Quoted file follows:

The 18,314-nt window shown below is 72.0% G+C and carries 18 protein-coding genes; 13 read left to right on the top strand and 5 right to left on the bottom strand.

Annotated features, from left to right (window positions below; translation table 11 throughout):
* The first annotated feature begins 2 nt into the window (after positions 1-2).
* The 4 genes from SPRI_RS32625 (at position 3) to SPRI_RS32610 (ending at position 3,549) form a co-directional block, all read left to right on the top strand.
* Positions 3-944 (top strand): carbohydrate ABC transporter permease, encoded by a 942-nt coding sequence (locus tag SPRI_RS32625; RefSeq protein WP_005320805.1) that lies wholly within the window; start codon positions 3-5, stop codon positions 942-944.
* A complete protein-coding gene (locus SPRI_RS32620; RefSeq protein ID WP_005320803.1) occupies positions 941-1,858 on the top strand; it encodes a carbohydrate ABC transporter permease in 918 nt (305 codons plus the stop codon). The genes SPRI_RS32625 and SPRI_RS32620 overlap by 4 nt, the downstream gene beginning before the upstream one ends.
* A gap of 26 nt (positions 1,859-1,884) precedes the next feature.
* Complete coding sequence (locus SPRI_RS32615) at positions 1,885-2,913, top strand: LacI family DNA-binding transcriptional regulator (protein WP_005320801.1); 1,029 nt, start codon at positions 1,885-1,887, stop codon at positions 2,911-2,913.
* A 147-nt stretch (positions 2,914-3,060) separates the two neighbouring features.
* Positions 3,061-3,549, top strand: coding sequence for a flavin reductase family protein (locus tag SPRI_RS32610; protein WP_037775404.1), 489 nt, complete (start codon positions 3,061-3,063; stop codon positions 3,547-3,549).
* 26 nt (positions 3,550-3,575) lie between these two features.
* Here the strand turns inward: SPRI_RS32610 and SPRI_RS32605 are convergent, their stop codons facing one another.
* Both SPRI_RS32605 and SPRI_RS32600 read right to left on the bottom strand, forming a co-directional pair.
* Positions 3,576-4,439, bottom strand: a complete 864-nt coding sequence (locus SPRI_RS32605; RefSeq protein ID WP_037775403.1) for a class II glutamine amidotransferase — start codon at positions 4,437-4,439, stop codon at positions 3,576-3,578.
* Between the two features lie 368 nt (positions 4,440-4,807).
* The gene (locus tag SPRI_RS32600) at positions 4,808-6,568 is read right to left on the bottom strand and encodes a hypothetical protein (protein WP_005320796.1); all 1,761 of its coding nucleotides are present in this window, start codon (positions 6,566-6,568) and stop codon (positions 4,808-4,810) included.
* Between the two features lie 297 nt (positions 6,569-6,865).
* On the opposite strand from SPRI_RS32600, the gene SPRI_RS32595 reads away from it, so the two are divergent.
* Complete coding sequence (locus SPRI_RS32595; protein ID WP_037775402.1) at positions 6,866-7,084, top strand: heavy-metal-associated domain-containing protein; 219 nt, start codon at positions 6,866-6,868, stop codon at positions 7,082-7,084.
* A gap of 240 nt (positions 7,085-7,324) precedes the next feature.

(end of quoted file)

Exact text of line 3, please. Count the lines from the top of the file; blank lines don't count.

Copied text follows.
* The first annotated feature begins 2 nt into the window (after positions 1-2).